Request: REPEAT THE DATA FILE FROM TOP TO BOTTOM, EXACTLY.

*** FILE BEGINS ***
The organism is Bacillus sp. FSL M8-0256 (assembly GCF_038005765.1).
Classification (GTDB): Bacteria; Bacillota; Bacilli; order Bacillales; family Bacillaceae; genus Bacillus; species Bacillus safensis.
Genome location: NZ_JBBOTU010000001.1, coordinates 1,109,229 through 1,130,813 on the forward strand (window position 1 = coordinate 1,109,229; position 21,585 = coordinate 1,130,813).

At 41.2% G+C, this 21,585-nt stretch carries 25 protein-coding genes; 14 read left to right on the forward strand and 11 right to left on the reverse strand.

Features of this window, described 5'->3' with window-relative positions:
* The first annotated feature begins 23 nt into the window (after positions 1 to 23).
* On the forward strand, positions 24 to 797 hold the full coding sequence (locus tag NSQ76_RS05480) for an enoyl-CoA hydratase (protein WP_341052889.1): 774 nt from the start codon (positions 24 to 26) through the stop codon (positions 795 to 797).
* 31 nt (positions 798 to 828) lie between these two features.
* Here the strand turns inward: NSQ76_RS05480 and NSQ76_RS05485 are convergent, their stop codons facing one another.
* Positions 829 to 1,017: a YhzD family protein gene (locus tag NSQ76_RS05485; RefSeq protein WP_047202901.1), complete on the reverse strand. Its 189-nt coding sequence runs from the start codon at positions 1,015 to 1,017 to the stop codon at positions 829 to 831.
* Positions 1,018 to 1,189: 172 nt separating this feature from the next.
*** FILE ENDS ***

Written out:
The organism is Bacillus sp. FSL M8-0256 (assembly GCF_038005765.1).
Classification (GTDB): Bacteria; Bacillota; Bacilli; order Bacillales; family Bacillaceae; genus Bacillus; species Bacillus safensis.
Genome location: NZ_JBBOTU010000001.1, coordinates 1,109,229 through 1,130,813 on the forward strand (window position 1 = coordinate 1,109,229; position 21,585 = coordinate 1,130,813).

At 41.2% G+C, this 21,585-nt stretch carries 25 protein-coding genes; 14 read left to right on the forward strand and 11 right to left on the reverse strand.

Features of this window, described 5'->3' with window-relative positions:
* The first annotated feature begins 23 nt into the window (after positions 1 to 23).
* On the forward strand, positions 24 to 797 hold the full coding sequence (locus tag NSQ76_RS05480) for an enoyl-CoA hydratase (protein WP_341052889.1): 774 nt from the start codon (positions 24 to 26) through the stop codon (positions 795 to 797).
* 31 nt (positions 798 to 828) lie between these two features.
* Here the strand turns inward: NSQ76_RS05480 and NSQ76_RS05485 are convergent, their stop codons facing one another.
* Positions 829 to 1,017: a YhzD family protein gene (locus tag NSQ76_RS05485; RefSeq protein WP_047202901.1), complete on the reverse strand. Its 189-nt coding sequence runs from the start codon at positions 1,015 to 1,017 to the stop codon at positions 829 to 831.
* Positions 1,018 to 1,189: 172 nt separating this feature from the next.